In addition, simultaneously examining communication-to-satisfaction and satisfaction-to-communication allowed us to compare the relative magnitude of the pathways, providing new information about which is a stronger predictor. We considered two factors that may affect these general patterns. First, we examined whether the relationship between communication and marital satisfaction varies depending on what type of communication is being considered.

We can distinguish between several different types of communication behavior, including positive communication warmth, endearmentnegative communication hostility, contemptand effective communication assertiveness, generating solutions ; each of these may operate differently.

Can we talk?

Kim, Capaldi, and Crosby 2007 found that positive emotion was more important than negative emotion in predicting subsequent marital satisfaction, consistent with the view that positivity serves a predictive role in promoting intimacy and enhancing relationship functioning. It is also possible that low levels of effective communication may serve to undermine the relationship, whereas positivity may only be the result of positive feelings about the relationship.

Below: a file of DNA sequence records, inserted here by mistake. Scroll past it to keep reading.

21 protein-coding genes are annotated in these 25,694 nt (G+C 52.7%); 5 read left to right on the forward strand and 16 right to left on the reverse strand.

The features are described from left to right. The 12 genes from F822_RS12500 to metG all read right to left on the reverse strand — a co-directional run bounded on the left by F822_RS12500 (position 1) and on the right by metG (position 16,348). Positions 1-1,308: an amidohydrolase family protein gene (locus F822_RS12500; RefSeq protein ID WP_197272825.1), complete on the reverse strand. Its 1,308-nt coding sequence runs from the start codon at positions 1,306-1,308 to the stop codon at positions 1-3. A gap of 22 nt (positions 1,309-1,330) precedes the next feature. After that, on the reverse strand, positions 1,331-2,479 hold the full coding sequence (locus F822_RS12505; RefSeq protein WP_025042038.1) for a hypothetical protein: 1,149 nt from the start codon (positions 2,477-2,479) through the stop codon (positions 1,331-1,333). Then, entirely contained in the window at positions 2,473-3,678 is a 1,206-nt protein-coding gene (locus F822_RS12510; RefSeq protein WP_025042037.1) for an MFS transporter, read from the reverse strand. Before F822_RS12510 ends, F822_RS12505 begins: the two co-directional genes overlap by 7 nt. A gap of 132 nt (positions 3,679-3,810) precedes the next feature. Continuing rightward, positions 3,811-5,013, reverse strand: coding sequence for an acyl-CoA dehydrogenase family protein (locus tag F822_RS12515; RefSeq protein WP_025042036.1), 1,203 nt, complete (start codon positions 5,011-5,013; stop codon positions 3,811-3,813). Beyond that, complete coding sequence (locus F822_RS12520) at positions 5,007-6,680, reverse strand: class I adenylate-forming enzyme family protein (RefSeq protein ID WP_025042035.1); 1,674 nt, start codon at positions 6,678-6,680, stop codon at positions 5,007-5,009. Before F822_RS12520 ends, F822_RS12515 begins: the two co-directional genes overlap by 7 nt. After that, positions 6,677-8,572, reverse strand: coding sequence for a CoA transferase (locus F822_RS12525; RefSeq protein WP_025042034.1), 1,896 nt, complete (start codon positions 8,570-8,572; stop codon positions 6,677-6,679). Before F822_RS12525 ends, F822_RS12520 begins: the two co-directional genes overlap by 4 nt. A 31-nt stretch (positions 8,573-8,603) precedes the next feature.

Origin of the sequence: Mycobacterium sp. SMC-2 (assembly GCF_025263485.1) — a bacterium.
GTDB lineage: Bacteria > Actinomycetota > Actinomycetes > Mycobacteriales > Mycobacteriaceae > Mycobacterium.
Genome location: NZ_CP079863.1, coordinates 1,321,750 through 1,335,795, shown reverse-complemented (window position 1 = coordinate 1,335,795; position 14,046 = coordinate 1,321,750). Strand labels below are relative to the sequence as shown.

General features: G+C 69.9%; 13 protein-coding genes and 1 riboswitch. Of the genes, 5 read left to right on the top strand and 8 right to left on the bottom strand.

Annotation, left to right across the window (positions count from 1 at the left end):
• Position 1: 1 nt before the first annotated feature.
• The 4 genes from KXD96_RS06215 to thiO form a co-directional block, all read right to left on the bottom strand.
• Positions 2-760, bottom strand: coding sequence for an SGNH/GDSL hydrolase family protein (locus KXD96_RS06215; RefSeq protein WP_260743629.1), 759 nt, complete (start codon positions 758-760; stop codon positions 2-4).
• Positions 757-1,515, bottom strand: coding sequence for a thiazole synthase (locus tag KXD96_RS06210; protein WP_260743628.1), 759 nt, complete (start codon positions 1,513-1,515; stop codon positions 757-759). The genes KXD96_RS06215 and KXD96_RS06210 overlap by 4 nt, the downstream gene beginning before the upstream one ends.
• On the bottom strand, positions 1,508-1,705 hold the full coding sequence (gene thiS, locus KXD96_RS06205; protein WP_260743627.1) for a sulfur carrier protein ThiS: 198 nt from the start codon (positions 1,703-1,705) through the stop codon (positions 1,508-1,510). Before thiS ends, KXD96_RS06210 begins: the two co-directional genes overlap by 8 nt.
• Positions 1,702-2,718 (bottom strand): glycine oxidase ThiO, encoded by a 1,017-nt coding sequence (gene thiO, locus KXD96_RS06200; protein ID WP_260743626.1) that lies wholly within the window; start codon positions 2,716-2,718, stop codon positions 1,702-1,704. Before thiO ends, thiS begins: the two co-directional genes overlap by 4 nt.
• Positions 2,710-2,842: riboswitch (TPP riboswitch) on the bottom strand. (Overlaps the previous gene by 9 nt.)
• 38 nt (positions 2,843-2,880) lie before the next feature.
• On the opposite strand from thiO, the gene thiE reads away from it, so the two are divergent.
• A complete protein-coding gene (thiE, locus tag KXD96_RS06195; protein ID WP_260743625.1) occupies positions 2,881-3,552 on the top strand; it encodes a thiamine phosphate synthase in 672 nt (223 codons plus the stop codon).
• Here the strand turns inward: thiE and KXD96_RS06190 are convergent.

Accordingly, we considered separate models for positivity, negativity, and effectiveness to allow for the possibility that the pattern of results may vary across communication type.

Within the marital literature there has been a great deal of interest in partner effects in domains such as personality e. Examining partner effects can provide a test of the robustness of the within-sex effects, and also allows for the possibility that within-spouse and cross-spouse effects will take different forms. This study examined these possibilities. Method Sampling The sampling procedure was designed to yield participants who were first-married newlywed couples in which partners were of the same ethnicity, living in low-income neighborhoods in Los Angeles County.